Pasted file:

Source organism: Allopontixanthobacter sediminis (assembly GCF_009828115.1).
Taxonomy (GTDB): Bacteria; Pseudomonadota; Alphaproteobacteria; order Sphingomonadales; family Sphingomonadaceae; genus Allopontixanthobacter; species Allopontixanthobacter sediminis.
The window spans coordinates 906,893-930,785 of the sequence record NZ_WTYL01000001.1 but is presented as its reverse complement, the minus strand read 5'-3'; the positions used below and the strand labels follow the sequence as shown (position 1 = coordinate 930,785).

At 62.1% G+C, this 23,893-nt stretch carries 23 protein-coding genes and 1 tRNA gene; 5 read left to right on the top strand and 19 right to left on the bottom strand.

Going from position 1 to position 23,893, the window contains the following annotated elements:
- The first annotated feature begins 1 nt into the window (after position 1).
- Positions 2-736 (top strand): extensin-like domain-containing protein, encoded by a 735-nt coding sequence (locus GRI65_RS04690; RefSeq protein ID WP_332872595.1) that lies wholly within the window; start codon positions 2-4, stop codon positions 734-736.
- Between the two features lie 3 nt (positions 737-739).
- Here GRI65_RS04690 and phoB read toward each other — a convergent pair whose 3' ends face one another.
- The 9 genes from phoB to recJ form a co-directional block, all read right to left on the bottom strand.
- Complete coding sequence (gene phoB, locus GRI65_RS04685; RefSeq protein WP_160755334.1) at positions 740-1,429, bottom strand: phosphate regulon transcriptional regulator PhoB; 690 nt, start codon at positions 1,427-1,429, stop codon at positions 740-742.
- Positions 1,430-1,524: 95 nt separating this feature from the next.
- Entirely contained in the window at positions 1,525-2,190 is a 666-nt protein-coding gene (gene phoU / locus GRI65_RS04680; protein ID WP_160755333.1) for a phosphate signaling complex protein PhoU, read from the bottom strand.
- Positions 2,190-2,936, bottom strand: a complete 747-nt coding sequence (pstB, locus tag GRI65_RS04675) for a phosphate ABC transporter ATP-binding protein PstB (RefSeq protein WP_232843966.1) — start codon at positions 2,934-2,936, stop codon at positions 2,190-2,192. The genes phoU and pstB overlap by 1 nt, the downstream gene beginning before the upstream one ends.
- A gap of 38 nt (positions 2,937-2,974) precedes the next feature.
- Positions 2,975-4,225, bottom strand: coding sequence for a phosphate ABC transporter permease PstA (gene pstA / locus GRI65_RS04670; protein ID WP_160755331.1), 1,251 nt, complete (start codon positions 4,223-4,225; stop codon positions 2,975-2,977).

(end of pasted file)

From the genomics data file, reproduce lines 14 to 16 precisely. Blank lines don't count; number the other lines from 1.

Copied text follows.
- Positions 2,190-2,936, bottom strand: a complete 747-nt coding sequence (pstB, locus tag GRI65_RS04675) for a phosphate ABC transporter ATP-binding protein PstB (RefSeq protein WP_232843966.1) — start codon at positions 2,934-2,936, stop codon at positions 2,190-2,192. The genes phoU and pstB overlap by 1 nt, the downstream gene beginning before the upstream one ends.
- A gap of 38 nt (positions 2,937-2,974) precedes the next feature.
- Positions 2,975-4,225, bottom strand: coding sequence for a phosphate ABC transporter permease PstA (gene pstA / locus GRI65_RS04670; protein ID WP_160755331.1), 1,251 nt, complete (start codon positions 4,223-4,225; stop codon positions 2,975-2,977).